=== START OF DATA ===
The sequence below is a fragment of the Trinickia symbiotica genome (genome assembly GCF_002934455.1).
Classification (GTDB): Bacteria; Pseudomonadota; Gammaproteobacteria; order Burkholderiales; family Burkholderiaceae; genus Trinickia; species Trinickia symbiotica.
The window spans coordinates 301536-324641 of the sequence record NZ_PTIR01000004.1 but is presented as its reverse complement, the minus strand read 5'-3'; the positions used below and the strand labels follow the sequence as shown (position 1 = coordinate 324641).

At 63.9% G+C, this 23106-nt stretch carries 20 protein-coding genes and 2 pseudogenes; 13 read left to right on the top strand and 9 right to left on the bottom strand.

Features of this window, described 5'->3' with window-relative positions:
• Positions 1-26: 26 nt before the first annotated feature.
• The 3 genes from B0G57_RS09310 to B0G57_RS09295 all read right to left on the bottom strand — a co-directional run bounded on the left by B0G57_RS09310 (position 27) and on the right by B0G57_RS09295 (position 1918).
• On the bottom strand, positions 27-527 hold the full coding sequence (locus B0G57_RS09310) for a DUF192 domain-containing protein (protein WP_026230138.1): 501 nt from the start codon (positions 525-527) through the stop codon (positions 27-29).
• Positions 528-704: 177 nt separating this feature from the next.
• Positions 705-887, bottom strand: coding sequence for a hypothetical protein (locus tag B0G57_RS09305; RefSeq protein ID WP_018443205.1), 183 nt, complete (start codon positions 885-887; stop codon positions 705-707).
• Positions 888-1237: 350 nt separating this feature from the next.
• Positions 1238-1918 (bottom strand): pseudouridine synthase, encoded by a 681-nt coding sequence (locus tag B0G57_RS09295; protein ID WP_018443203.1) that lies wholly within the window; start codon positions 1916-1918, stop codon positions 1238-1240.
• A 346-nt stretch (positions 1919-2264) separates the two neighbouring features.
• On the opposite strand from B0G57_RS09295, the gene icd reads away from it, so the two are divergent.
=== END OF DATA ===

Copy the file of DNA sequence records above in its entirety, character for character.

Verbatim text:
The sequence below is a fragment of the Trinickia symbiotica genome (genome assembly GCF_002934455.1).
Classification (GTDB): Bacteria; Pseudomonadota; Gammaproteobacteria; order Burkholderiales; family Burkholderiaceae; genus Trinickia; species Trinickia symbiotica.
The window spans coordinates 301536-324641 of the sequence record NZ_PTIR01000004.1 but is presented as its reverse complement, the minus strand read 5'-3'; the positions used below and the strand labels follow the sequence as shown (position 1 = coordinate 324641).

At 63.9% G+C, this 23106-nt stretch carries 20 protein-coding genes and 2 pseudogenes; 13 read left to right on the top strand and 9 right to left on the bottom strand.

Features of this window, described 5'->3' with window-relative positions:
• Positions 1-26: 26 nt before the first annotated feature.
• The 3 genes from B0G57_RS09310 to B0G57_RS09295 all read right to left on the bottom strand — a co-directional run bounded on the left by B0G57_RS09310 (position 27) and on the right by B0G57_RS09295 (position 1918).
• On the bottom strand, positions 27-527 hold the full coding sequence (locus B0G57_RS09310) for a DUF192 domain-containing protein (protein WP_026230138.1): 501 nt from the start codon (positions 525-527) through the stop codon (positions 27-29).
• Positions 528-704: 177 nt separating this feature from the next.
• Positions 705-887, bottom strand: coding sequence for a hypothetical protein (locus tag B0G57_RS09305; RefSeq protein ID WP_018443205.1), 183 nt, complete (start codon positions 885-887; stop codon positions 705-707).
• Positions 888-1237: 350 nt separating this feature from the next.
• Positions 1238-1918 (bottom strand): pseudouridine synthase, encoded by a 681-nt coding sequence (locus tag B0G57_RS09295; protein ID WP_018443203.1) that lies wholly within the window; start codon positions 1916-1918, stop codon positions 1238-1240.
• A 346-nt stretch (positions 1919-2264) separates the two neighbouring features.
• On the opposite strand from B0G57_RS09295, the gene icd reads away from it, so the two are divergent.